VSovid-19 has quietly become the gift that continues to be given to big pharma. Over the past two years, he has reaped huge profits from Covid vaccines, while simultaneously opposing wider sharing of the technology needed to make them. And now there’s a new source of money on the rise: Covid antiviral treatment pills. Once again, we are about to fall into the same inequality traps we are caught in with the global rollout of the vaccine.
Pfizer and Merck have new antiviral pills hitting the market fast – Paxlovid and Molnupiravir respectively. As with the vaccines that preceded them, the two companies are on a mission to ultimately decide who can create generic versions through the medical patent system – a crucial and life-saving issue for millions of people around the world.
And business certainly looks promising. Pfizer alone, freshly cemented as the global kingpin of the Covid-19 vaccine, expects to make up to $22 billion from its new pill this year, on top of the $37 billion it made in 2021 thanks to the vaccine.
The new drug is not cheap. Pfizer’s Paxlovid currently costs around $530 for a five-day course. Merck’s molnupiravir, now approved for use in the UK, costs around $700. The cost of producing molnupiravir would be around $17.74.
The familiar alarm bells should ring. Experts on all sides predict that the demand for antiviral drugs will quickly outstrip the supply. A World Health Organization report produced in January warned of a “high risk of shortage” of Paxlovid for low- and lower-middle-income countries until generic versions are more widely available, which which should not be the case before the second half of 2022 at the earliest. Separate analysis from data and analytics firm Airfinity suggests that could be as late as early 2023. After uneven global vaccine rollout, low-income countries also face the prospect of a “Wild West for life-saving pills.
Pfizer and Merck have chosen to nominate a few select generic manufacturers capable of producing cheaper versions of their drugs, through the Medicines Patent Pool (MPP). But even with these agreements in place, they remain firmly under control and access to generic versions is only within reach of half the world’s population.
A number of countries including Argentina, Brazil, Thailand, Russia, Colombia, Peru, Turkey and Mexico have again been excluded from these licenses and must try to make deals for the more expensive products. With so many prices off the market, global sourcing will once again be prioritized by rich countries, as companies refuse to make affordable generic antivirals available to everyone, wherever they are needed.
It’s a grim mirror of the dramatically unequal vaccine supply at the start of the pandemic, when wealthy countries bought far more doses than they could use. The United States, where almost two-thirds (65%) of the population is already fully immunized, is said to have invested more than $10 billion in Pfizer’s Paxlovid, more than double the total GDP of Sierra Leone, where only 9% of people have the same protection. For less wealthy countries, competition is not even an option.
Meanwhile, Merck is pursuing its “evergreening” patent strategy to extend its monopoly on molnupiravir beyond the standard 20-year protection. Since developing the pill, he has applied for at least 53 patent applications to lock it into legal bureaucracy and keep tight control over who can make it and where. It has already received emergency approval in the US and Japan, and been given the green light in the UK.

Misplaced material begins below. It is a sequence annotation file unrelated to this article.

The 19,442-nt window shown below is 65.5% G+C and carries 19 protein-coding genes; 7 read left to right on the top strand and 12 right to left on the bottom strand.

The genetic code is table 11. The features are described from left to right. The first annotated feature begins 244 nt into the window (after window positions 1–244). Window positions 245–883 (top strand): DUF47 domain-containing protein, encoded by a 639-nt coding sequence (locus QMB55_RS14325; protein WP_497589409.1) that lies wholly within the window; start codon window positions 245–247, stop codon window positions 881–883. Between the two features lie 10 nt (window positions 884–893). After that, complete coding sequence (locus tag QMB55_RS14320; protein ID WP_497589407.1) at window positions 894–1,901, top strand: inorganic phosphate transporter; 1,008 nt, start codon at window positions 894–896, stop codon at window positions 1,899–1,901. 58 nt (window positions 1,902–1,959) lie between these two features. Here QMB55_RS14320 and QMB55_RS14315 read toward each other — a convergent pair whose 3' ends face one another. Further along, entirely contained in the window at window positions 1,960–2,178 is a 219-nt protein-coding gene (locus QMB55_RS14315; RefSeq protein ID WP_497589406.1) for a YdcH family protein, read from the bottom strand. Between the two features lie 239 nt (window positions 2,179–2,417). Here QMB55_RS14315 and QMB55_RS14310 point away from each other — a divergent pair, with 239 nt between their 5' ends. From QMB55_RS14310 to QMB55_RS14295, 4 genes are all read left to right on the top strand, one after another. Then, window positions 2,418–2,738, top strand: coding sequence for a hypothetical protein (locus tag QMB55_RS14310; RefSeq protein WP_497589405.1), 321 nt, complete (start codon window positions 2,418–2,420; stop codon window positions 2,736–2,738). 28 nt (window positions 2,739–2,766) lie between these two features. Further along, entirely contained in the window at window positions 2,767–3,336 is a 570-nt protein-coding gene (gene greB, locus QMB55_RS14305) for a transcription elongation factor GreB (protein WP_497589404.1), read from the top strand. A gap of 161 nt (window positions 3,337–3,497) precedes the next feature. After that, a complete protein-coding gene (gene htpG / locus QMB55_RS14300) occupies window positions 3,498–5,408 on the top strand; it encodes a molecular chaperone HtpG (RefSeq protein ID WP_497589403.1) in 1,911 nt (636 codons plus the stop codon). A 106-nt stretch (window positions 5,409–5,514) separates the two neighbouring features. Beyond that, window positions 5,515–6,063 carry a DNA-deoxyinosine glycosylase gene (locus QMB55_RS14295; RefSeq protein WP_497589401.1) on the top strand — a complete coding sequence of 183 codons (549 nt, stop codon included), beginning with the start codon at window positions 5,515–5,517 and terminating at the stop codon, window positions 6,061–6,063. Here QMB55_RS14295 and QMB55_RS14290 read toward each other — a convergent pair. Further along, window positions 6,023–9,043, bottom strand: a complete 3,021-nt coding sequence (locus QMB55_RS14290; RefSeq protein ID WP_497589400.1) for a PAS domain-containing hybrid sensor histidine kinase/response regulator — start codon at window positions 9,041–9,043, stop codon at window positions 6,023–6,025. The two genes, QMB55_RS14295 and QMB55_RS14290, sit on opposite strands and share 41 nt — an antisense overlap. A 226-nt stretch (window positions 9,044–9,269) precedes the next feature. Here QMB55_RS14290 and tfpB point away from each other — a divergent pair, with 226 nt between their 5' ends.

Even in MPP countries, where pills are allowed to be produced by certain manufacturers, low cost is not guaranteed. Dr. Reddy’s labs in India have made a generic version of Merck’s pill that costs $18 for one treatment. However, these costs will not necessarily be passed on everywhere. Across the border in Bangladesh, Pfizer’s generic version of the pill will cost upwards of $170 for a treatment – a cost prohibitive for much of the population. By restricting the manufacturers who can produce a generic version, companies retain considerable control over the final price. In the past, the price of sofosbuvir, Gilead’s treatment for hepatitis C, only fell steadily as the number of manufacturers increased without these limits.
There is an uncomfortable assumption that those in the Global North have tacitly begun to accept. When demand exceeds supply, there is a pecking order: rich countries first, buy more than they really need, while poorer ones are forced to scramble to outbid what is left. , overpay significantly, or just wait until they’re affordable and see the death toll rise. But this supply crisis is entirely artificial. We could produce more – the drugs from Pfizer and Merck are not complex and could be easily manufactured in a wide range of developing countries if they had access to the know-how and could avoid the threat of legal action. We need patents and other intellectual property barriers on lifesaving medicines to be removed – either voluntarily by companies or by government decree – so that we can quickly supply every country in the world.
We double down on a two-tiered world when it comes to Covid-19 – wealthy, highly vaccinated nations with easy access to preventive measures and treatments, and poorer nations trying to get by without one or the other. ‘other. It’s critical that we don’t sleepwalk by giving companies so much control over who lives and who dies, all balanced against what they deem to be an acceptable outcome.